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On December 31, 1973, an amended complaint was filed in which Fitzgerald, Byrd and Kelley joined, essentially identical to Fitzgerald's complaint save that jurisdiction was based only on 28 U.S.C. §§ 1361, 2241 (1970). On March 13, 1974, the District Court ruled that (1) petitioners are "in custody" for the purposes of 28 U.S.C. § 2241, (2) the Board was constitutionally required to hold a final revocation hearing within a reasonable time after the detainers had been lodged and the parolees had been incarcerated pursuant to their convictions, and (3) as a consequence of the Board's delay, the detainers and warrants must be quashed. The appeal in No. 74-1517 is taken from these rulings.

B. No. 74-1424


On May 17, 1968, appellee Jones was convicted of housebreaking and grand larceny in the District Court, and was sentenced under the Narcotic Addict Rehabilitation Act (NARA), 18 U.S.C. § 4253 (1970), to an indeterminate term not to exceed ten years. He was released on parole in October of 1969, but five months later the Board of Parole issued a parole violator warrant charging him with failure to comply with the NARA aftercare program, violation of the Harrison Narcotic Act, falsifying a supervision report, and failure to report to his probation officer. That and a supplemental warrant were lodged against Jones at the District of Columbia Jail, where he was being held on a stolen vehicle charge. On January 18, 1971, Jones pleaded guilty to attempted unauthorized use of a motor vehicle, and was sentenced to one year with credit for time served; in September of that year he pleaded guilty to a narcotics offense, and was sentenced to five years imprisonment.


In October of 1971 Jones was transferred to Lorton, where the warrants were lodged against him. After a dispositional review in January, 1972, the Board chose to continue the detainer subject to periodic review. Jones filed the instant action six months later,7 alleging that he had been denied access to certain rehabilitative programs as a result of the detainer, and in particular that he had been denied on-the-job training. Following a March, 1973 dispositional review at which the Board again permitted the detainer to continue in effect, Jones' attorney suggested that the dispute might be settled if the detainer were withdrawn to permit access to rehabilitative programs. The Board acquiesced and withdrew the detainer temporarily to allow Jones to participate in rehabilitative programs, with the understanding that the warrant again would be lodged shortly before the expiration of the intervening sentence. Jones then urged that the warrant be quashed because of the delay in holding a dispositional hearing. On January 9, 1974, the District Court granted Jones' request and ordered that the violator warrant be cancelled for failure to provide a prompt revocation hearing.



Appellants argue that appellees are not "in custody" for the purpose of habeas corpus jurisdiction.8 This contention, which may have had merit under the "prematurity doctrine" of McNally v. Hill, 293 U.S. 131, 55 S.Ct. 24, 79 L.Ed. 238 (1934), has been undercut by later cases. Peyton v. Rowe, 391 U.S. 54, 88 S.Ct. 1549, 20 L.Ed.2d 426 (1968) (habeas will lie to challenge future sentence consecutive to that being served); Smith v. Hooey, 393 U.S. 374, 89 S.Ct. 575, 21 L.Ed.2d 607 (1969) (federal prisoner constitutionally entitled to speedy trial on pending indictment for offense under state law); Braden v. 30th Judicial Circuit Court of Kentucky, 410 U.S. 484, 93 S.Ct. 1123, 35 L.Ed.2d 443 (1973) (state prisoner is "in custody" for purpose of federal habeas corpus challenge to denial of his constitutional right under Smith v. Hooey to speedy trial on pending indictment in another state). We hold that a parole violator warrant lodged as a detainer9 represents sufficient "custody" of a parolee-prisoner to support habeas corpus jurisdiction under 28 U.S.C. § 2241.10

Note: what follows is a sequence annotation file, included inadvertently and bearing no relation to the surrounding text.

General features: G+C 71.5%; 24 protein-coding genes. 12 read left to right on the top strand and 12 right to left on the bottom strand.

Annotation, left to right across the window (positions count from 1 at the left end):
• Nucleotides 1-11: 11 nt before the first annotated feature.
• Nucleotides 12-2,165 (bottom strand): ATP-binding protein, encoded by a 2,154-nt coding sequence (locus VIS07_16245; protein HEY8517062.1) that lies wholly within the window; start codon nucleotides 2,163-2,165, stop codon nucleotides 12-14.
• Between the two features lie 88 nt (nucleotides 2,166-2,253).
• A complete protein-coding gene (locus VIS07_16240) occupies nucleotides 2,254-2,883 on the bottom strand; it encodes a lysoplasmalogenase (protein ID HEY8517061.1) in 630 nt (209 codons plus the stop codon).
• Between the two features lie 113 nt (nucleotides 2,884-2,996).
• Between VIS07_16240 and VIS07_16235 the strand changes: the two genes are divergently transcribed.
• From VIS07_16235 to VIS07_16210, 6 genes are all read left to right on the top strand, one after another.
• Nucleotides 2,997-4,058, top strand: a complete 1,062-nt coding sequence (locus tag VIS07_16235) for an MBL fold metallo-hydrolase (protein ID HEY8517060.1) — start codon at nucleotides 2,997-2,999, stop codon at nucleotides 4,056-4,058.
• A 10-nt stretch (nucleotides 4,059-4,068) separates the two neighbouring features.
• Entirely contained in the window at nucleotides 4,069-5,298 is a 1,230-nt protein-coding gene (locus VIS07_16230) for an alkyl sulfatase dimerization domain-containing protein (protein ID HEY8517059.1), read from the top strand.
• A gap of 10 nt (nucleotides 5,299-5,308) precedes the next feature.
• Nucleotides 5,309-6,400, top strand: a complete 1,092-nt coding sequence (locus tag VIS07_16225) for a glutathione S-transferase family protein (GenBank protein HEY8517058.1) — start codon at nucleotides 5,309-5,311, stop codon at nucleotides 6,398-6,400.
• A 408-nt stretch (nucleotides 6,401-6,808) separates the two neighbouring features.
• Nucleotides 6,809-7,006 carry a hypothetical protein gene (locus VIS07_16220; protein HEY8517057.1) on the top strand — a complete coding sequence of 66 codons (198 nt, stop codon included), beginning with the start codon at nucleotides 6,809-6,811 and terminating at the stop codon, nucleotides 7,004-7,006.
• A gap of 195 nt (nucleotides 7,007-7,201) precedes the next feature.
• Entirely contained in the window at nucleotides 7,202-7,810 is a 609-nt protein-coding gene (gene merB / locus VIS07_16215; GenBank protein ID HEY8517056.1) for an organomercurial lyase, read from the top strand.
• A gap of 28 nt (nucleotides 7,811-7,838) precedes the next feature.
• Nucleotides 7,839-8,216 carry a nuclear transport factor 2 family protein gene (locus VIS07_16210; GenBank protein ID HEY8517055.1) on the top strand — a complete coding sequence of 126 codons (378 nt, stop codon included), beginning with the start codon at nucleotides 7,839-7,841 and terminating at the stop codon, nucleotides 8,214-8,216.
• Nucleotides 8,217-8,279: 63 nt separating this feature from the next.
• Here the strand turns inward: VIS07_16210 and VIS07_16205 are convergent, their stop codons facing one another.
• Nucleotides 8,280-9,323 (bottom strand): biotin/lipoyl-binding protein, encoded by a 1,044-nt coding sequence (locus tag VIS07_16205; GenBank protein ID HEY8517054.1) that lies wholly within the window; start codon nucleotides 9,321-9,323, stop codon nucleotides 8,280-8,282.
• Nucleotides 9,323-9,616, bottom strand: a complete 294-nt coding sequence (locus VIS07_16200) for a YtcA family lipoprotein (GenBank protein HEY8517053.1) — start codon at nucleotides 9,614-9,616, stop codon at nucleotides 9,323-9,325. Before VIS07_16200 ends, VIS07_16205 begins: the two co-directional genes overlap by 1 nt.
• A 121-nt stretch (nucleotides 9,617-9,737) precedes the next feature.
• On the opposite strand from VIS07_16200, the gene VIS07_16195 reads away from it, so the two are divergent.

In Morrissey v. Brewer, 408 U.S. 471, 92 S.Ct. 2593, 33 L.Ed.2d 484 (1972), and Gagnon v. Scarpelli, 411 U.S. 778, 93 S.Ct. 1756, 36 L.Ed.2d 656 (1973), the Supreme Court ruled that due process requires a "preliminary" and "final" hearing for revocation of parole or probation. The parties here agree that the need for the preliminary, or "probable cause" hearing is eliminated in these cases by the conviction on the violation charged. The matter in dispute is the timing of the final hearing may it be delayed until the intervening sentence has been served, or is there a due process right to a determination of an outstanding detainer within a reasonable time after conviction on an intervening charge?11


Questions of procedural due process require a two-step analysis: first, does the deprivation under challenge constitute a denial of liberty or property within the meaning of the due process clause, and second, if so, upon consideration of the private and governmental interests implicated, is the deprivation unconstitutional? E. g., Board of Regents v. Roth, 408 U.S. 564, 570-71, 92 S.Ct. 2701, 2705-06, 33 L.Ed.2d 548, 556-57 (1972), Morrissey v. Brewer, 408 U.S. 471, 481, 92 S.Ct. 2593, 2600, 33 L.Ed.2d 484, 494 (1972). As to the first half of this analysis, the Court in Morrissey found that a parolee's interest in not being incarcerated solely on the basis of an executed parole violator warrant was cognizable under the due process clause.